“Shake, Rattle & Roll”

Scott Sumner throws the “supply-side curve ball”:

But some Keynesians keep pretending that demand is the only problem facing the world.  It’s not; the supply side has been gradually deteriorating for more than a decade.  Brexit will make this problem even worse.

Meanwhile, Bernanke prevaricates:

Political outsiders have had quite a good year in the United States (and elsewhere), and many pundits have attributed their success to voters’ profound dissatisfaction with the economy. Certainly there is plenty to be dissatisfied about, including growing inequality of income and wealth and stagnation in real wages. But there are positives as well, including an improving labor market, low inflation, and low gasoline prices. How do people really feel about the U.S. economy?

[Unfortunately, all the “positives” are a consequence of his monetary policy errors]

And concludes:

In a highly polarized environment, with echo-chamber media, political debates often become shrill, and commentators and advocates have strong incentives to argue that the country’s future is bleak unless their party gains control. In this environment, it seems plausible that people will respond more intensely and negatively to open-ended questions about the general state of the country, while questions in a survey focused narrowly on economic conditions elicit more moderate responses. Without doubt, the economic problems facing the country are real, and require serious and sustained responses. But while perceptions of economic stress are certainly roiling our national politics, it may also be that our roiled politics are worsening how we collectively perceive the economy.

[More likely, it is the way we collectively perceive the economy that is shaking our politics]

For many years (decades in the case of the US and UK) before the “crisis”, the big developed economies (ex-Japan) were doing well. There was no suggestion of “new normal”, “great stagnation” or “depression”. The “supply-side” seemed just fine. Suddenly, almost as if central bankers were perfectly “coordinating”, those economies were walloped!

The first panel shows how central banks were de facto targeting NGDP-LT. The result was nominal stability (that includes low/stable inflation). Maybe because they thought they were targeting inflation, when oil prices pressured headline inflation they simultaneously freaked.

Shake Rattle & Roll_1

When central banks pulled up the hand brakes with force, the real economy was squeezed. As I argued here, the Fed (and the other central banks) seem to be happy with where the economies are. And if they are happy, that´s where they will stay, mired in depression. Note that the EZ central bank even acted more destructively, bashing a weekend economy over the head after it had already fallen to its knees.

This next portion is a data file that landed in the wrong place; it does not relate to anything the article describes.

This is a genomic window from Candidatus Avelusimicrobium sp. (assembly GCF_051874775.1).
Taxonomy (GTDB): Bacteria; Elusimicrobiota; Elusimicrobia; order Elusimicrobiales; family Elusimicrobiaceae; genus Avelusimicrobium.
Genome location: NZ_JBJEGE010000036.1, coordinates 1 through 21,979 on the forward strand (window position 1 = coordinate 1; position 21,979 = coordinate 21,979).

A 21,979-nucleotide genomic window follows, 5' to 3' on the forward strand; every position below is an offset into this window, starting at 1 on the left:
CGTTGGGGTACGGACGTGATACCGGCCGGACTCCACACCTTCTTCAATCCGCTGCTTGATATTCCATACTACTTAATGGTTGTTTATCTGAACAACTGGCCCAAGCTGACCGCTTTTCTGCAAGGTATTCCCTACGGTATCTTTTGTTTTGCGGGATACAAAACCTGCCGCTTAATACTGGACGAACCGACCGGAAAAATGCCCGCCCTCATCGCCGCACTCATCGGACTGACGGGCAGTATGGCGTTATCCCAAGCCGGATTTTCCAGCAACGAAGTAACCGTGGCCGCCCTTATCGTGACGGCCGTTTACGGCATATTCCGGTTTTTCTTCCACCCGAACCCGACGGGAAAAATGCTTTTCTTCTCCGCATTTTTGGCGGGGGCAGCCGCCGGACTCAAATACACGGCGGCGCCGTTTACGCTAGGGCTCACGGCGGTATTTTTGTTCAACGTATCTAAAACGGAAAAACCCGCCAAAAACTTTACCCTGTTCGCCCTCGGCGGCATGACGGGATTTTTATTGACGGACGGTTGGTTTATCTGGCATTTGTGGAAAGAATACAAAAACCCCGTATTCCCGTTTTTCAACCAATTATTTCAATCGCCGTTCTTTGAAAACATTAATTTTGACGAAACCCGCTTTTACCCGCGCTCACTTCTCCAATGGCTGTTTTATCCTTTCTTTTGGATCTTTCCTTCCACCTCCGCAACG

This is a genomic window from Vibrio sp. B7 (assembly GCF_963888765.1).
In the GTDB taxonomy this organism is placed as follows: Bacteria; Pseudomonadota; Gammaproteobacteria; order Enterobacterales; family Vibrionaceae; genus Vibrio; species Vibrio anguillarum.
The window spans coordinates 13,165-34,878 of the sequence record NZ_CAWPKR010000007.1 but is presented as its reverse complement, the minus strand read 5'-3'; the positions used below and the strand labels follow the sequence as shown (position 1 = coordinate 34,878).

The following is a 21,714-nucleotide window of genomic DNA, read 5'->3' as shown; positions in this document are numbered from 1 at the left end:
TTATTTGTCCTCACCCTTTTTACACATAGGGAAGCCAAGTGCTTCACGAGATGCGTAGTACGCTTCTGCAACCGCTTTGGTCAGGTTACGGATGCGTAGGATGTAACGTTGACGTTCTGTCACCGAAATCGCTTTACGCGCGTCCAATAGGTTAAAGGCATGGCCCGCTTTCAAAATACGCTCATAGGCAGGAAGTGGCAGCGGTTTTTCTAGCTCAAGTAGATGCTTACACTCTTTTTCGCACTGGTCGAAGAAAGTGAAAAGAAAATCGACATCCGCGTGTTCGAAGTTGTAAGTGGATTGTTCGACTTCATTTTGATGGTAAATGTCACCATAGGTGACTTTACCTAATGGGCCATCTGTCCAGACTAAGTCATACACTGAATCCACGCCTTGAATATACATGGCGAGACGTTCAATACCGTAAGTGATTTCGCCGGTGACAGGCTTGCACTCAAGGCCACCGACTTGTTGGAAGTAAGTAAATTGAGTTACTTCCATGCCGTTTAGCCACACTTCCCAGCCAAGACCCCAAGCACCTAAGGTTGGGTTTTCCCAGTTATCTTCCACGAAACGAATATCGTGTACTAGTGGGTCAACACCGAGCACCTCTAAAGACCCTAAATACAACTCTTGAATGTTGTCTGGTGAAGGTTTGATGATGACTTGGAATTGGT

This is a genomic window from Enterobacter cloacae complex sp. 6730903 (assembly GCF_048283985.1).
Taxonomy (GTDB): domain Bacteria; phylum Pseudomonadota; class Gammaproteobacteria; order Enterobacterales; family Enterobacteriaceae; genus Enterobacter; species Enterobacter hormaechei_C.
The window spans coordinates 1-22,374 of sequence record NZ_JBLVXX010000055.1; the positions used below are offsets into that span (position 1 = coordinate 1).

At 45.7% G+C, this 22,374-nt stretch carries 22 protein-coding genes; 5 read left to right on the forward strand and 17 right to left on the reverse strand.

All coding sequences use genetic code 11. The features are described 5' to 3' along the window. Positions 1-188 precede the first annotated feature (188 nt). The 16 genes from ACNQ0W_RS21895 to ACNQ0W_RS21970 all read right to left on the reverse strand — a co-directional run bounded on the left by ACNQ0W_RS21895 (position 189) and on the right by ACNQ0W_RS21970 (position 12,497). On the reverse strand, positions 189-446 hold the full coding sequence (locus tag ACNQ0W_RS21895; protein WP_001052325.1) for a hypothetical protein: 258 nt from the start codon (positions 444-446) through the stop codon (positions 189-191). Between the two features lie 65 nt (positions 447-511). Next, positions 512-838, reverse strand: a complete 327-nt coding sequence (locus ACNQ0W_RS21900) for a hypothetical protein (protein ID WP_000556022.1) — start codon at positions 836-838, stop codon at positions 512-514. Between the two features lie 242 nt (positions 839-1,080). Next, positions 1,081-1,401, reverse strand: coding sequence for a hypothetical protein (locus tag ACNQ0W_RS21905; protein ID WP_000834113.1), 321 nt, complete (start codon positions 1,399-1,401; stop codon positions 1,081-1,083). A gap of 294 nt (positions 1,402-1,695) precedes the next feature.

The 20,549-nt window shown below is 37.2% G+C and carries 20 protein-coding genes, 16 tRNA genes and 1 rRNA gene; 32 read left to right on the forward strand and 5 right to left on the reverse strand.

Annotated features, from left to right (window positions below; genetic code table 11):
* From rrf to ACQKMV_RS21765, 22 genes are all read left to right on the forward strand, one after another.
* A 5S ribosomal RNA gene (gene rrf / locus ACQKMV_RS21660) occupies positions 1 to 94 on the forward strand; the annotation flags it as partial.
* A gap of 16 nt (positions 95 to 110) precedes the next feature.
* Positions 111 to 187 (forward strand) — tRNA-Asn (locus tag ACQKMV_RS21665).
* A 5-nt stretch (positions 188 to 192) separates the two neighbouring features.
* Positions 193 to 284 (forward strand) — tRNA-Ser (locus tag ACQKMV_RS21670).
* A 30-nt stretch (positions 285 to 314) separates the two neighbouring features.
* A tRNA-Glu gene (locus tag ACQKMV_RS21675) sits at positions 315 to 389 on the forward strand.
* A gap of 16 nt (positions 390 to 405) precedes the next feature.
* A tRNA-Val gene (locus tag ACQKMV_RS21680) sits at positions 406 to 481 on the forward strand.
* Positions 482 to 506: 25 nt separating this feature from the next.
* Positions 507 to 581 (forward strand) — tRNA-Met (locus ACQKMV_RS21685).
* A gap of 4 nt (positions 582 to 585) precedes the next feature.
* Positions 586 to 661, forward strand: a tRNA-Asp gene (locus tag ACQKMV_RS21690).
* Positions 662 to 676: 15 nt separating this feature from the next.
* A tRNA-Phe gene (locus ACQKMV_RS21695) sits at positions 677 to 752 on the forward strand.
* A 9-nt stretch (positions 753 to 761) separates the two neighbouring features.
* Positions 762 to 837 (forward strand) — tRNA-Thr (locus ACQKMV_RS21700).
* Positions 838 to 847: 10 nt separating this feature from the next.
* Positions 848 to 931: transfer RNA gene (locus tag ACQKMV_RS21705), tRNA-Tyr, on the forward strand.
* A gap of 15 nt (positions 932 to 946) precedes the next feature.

Shake Rattle & Roll_2

Shake Rattle & Roll

What would happen to a CEO that underperformed continuously for seven years?

That´s exactly the position the Fed is in. According to this excellent Wapo article – The economy never seems to be as good as the Fed thinks it will be:

Over the past seven years, the Fed has continually underestimated how much support the economy needs. Many times, the Fed has suggested that the stimulus, which has come in the form of near-zero rates and $4 trillion in bond purchases, would be fairly limited in scope. As a result, the Fed has almost always had to delay any move that could be seen as withdrawing that stimulus.

Leading others to claim that if the Fed doesn´t move now, it will be damned forever, as in The Fed Should Act Now:

Taking action now will once and for all dispel any doubt about its willingness to implement a policy completely in line with the US economic outlook. Before the international multilateral watchdogs stepped in, the Fed had the option to wait until December to tighten credit conditions. Now, the markets would regard any delay from the Fed as clear proof it lacks the stamina to perform its task. Nothing could prove more detrimental to global economic stability.

Bernanke´s blogging is trite!

Yesterday, Bernanke had another “the Fed did great” type post, “Monetary policy and inequality”:

Since the financial crisis the Federal Reserve has aggressively used monetary policy, including unconventional policies like quantitative easing, to promote job growth and keep inflation near the Fed’s 2 percent target. Progress has been made, even if it has been slower than we would have liked. Unemployment, which peaked at 10 percent in 2009, is now 5.4 percent and falling, and inflation appears gradually to be moving toward its target.

In this post I’ll look at another critique, that the Fed’s monetary policies have exacerbated inequality—a proposition that happens to be the subject of a June 1 symposium at the Brookings Institution’s Hutchins Center on Fiscal and Monetary Policy.

And concludes:

Monetary policy is a blunt tool which certainly affects the distribution of income and wealth, although whether the net effect is to increase or reduce inequality is not clear. More research will be needed to untangle and measure the many channels through which these effects are transmitted. But the (uncertain) distributional impact of monetary policy should not prevent the Fed from pursuing its mandate to achieve maximum employment and price stability, thereby providing broad benefits to the economy. Other types of policies are better suited to addressing legitimate concerns about inequality.

When I wrote this post, I had Bernanke´s ‘platitudes’ in mind, so I was very pleased to read Steve Randy Waldman´s “reality check”: